Saturday, 15 January 2011
I found out this week that somebody I had thought felt some love towards me, even if was only just a tiny bit, actually doesn’t care about me whatsoever. Or rather I don’t know that they don’t care about me whatsoever but I feel as though they don’t, which is more or less the same thing. Because what’s the use of caring about someone if they don’t know you care?
So when I discovered this fact, ie that I am a poor uncared for soul, at least in respect of this particular person, I thought “…oh!” And after I’d thought “…oh!” for a bit, I spotted my Dior handbag - on the end of my arm you understand - hurtling at speed towards the head of the unloving being. Then I heard the unloving being say, “Jesus!” Then I stood up, picked up my coat and walked calmly out of the café.
Which is OK you know. Sure, it wasn’t my finest moment spiritually speaking but… it just was what it just was. And it did have one redeeming feature. It provided literally hours of amusement amongst my girlfriends. I couldn’t believe it. As I recounted my horrible behaviour with my head held ashamedly in my hands one friend in particular laughed so hard I thought she was having an asthma attack. Even a dharma teacher described it as ‘a little bit hilarious’. So I guess it’s not the end of the world. If there’s one thing you can rely on your girlfriends to do, they will tell you when it’s the end of the world.
Anyway, as luck would have it I’d been planning a trip to Kate MacGarry to see Chicks on Speed and my violent assault on another in Café Nero didn’t seem to be reason enough to deflect from that plan. In fact if there’s any reason to go and see Chicks on Speed this is surely it. What better balm for the soul (and yet more man problems in the absence of Gloria Gaynor) than what MacGarry’s press release describes as “their no-nonsense approach to self-display, sensory pleasure and forthright femininity that places them squarely in the post-feminist camp, where what the lady wants, the lady gets on and does.” Doesn’t that just make you feel good? I’m not even joking. No irony involved here. It makes me feel so goddam happy.
The transformative power of art I find endlessly awe inspiring and humbling. Suddenly I feel like it’s going to be ok. It might not be how I ‘planned’ it, but it will be ok. In fact, it almost definitely won’t be how I planned it, but still, it will be ok. So my new plan for 2011 is not to have a plan. A specifically no plan plan. I’ll do things, of course I’ll do things, but I’ll try and let them come to me a bit more rather than chasing around after what I think I want. Because life doesn’t necessarily bring you what you want, but maybe it does bring you what you need. And for once I’m going to try and embrace that rather than incessantly picking and choosing - this but not that; that but not this. Manipulating, plotting, scheming my life away – just a bit less of those things for twelve months and we’ll see how it goes.
Because let’s face it, we’re all going to be dead before long and I guess we’re not likely to be able to plan that. That kind of thing just happens when it happens. So I might as well start to have a tentative little go at the planless plan. That’s what’s happening anyway so I might as well start to acknowledge it at least.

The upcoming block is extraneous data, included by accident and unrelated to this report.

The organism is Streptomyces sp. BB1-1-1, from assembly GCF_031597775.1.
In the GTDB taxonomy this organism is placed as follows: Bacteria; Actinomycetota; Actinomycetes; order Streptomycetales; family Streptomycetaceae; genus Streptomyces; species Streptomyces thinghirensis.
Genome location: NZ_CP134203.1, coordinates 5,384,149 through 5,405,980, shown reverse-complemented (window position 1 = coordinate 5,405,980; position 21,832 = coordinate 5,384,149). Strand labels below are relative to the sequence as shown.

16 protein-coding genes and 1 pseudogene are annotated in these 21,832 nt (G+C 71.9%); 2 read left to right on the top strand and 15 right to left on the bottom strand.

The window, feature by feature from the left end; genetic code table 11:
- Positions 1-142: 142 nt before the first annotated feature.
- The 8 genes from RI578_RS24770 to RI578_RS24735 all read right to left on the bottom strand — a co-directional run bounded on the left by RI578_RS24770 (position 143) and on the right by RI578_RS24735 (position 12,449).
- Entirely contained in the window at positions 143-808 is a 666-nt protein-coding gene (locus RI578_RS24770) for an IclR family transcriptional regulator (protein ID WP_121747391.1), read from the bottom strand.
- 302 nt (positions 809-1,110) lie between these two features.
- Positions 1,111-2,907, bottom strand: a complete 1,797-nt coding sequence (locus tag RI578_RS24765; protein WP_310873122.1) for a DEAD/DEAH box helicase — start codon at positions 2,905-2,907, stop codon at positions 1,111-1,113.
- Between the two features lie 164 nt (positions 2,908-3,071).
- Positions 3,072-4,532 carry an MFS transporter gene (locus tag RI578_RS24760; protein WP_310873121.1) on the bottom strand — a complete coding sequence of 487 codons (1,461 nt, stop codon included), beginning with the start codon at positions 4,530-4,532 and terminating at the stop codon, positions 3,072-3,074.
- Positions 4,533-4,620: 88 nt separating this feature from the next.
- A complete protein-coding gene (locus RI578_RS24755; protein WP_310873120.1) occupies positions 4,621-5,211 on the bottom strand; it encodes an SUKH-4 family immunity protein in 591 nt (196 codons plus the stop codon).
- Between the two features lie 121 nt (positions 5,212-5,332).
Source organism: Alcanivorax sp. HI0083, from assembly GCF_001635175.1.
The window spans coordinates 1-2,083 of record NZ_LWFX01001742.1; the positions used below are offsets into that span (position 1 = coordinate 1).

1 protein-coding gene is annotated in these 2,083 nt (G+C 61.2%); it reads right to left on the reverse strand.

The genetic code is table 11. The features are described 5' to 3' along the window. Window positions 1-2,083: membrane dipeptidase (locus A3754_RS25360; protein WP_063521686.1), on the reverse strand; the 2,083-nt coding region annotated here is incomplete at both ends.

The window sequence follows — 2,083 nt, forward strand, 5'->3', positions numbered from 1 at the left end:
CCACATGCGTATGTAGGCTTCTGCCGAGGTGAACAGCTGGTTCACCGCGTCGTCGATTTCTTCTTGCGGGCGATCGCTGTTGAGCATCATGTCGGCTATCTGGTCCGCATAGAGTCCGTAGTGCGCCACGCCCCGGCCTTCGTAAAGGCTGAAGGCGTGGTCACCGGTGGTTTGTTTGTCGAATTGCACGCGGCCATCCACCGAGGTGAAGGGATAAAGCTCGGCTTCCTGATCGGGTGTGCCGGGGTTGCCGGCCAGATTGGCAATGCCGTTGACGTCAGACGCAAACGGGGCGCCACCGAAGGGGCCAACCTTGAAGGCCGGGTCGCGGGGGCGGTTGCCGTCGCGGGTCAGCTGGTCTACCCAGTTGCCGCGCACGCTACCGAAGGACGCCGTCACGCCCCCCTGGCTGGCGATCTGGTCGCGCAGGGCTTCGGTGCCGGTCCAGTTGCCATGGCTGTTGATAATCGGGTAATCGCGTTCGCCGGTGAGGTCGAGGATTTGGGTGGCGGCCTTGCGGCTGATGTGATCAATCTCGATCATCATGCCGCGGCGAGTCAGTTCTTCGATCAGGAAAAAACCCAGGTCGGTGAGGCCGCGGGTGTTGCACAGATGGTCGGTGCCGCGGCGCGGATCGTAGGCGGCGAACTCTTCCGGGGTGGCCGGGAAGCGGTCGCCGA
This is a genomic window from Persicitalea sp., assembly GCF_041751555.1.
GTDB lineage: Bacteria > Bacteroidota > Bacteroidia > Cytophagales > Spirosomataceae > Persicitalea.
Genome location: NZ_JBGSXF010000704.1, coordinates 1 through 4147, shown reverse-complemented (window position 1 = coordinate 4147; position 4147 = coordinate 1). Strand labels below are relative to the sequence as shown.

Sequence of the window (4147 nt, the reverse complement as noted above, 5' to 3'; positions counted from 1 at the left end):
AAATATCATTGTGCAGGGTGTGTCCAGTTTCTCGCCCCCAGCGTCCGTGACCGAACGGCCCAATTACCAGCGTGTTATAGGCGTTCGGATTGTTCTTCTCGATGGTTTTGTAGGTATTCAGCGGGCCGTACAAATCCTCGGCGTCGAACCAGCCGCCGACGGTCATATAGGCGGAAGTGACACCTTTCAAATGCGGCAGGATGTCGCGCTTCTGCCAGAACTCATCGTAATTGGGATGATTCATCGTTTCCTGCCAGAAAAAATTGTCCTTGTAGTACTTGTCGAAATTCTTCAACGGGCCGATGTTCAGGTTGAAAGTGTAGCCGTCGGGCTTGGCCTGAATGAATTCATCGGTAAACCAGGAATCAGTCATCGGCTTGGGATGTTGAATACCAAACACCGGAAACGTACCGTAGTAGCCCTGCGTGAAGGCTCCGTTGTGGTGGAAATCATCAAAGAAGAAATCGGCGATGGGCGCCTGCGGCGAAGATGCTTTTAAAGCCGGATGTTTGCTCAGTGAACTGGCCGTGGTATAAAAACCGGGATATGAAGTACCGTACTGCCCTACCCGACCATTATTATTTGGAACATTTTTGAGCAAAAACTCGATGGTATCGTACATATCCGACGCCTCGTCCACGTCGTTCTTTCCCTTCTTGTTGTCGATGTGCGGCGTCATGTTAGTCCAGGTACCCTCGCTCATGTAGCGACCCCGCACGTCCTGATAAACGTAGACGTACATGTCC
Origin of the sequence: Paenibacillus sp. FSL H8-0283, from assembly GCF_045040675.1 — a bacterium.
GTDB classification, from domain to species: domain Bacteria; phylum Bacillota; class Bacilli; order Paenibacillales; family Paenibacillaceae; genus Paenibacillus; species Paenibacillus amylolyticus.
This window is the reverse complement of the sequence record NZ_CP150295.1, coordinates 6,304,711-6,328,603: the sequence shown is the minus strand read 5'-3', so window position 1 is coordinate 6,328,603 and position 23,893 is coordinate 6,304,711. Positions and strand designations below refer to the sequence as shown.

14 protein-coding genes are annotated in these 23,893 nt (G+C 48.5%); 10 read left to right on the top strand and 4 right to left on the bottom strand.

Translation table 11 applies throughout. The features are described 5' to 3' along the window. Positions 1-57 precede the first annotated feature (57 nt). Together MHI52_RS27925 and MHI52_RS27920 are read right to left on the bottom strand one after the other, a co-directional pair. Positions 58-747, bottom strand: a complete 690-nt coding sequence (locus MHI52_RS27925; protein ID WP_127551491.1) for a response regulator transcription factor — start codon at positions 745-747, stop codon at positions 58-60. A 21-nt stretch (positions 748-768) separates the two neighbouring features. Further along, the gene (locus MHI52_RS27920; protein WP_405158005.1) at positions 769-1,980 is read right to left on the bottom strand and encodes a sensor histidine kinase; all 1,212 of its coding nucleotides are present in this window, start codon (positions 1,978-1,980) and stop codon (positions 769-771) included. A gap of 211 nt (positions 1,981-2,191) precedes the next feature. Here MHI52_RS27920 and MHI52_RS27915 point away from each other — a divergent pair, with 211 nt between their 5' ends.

After the supa-cool E-shoes – wearable guitars with sound producing sensory strings that these extraordinary and upliftingly bananas women wear for their performances – I potter off to Nettie Horn.
Nettie Horn isn’t usually my favourite gallery on Vyner Street but this was definitely one of the best 40 minutes I’ve spent in a gallery in a long time. I’m not sure if that’s attributable to my state of mind at that particular moment or if this really is one of the most glorious pieces of work ever made. A bit of both possibly.
From Here to Eternity is a film by Oliver Pietsch that consists of 40 minutes of movie clips about human death montaged into one fabulous whole. It sounds slightly grim. But it is so not. It’s marvellous. Watching it was like being hit by an emotional double decker bus over and over again until at some point even my will to resist expired and I found myself lying there on my bean bag in a blacked out Nettie Horn with a bunch of strangers I couldn’t see and with not an ounce of tension in my body, feeling totally at peace with the world. Well, maybe not totally at peace, but some level of acceptance had arrived that I don’t think I’ve experienced before. Suddenly what had been quite profoundly un-ok, was… ok.
This catastrophic tragedy we call life – by which I mean the fact that everything we love we lose, like everything everything - suddenly didn’t seem so bad. The fact that I could be pushing up the daisies as soon as this time next week – allowing a few days for the funeral arrangements etc., wheels put in motion and what not, suddenly seemed ok. And not in a morbid way. I feel happy. It’s fine. It’s a no plan plan. What a bloody relief. At some point I will die and I have absolutely no idea when that might be nor any control over it. I don’t have to do a thing. It will work out all by itself. Thank the Lord. And that’s what makes this a great piece of film. I’d go as far as to use the film critics favourite January accolade – I’d go as far as to say this is the best film of the year.
So, if like me you’ve had a bit of bad news, maybe you’ve just walloped someone with your handbag on Elgin Crescent and you’re not feeling that top notch about it, then go to Bethnal Green and check out From Here to Eternity. I promise you nothing is going to cheer you up like 40 minutes of death and dying. It’s a joy. An utter joy.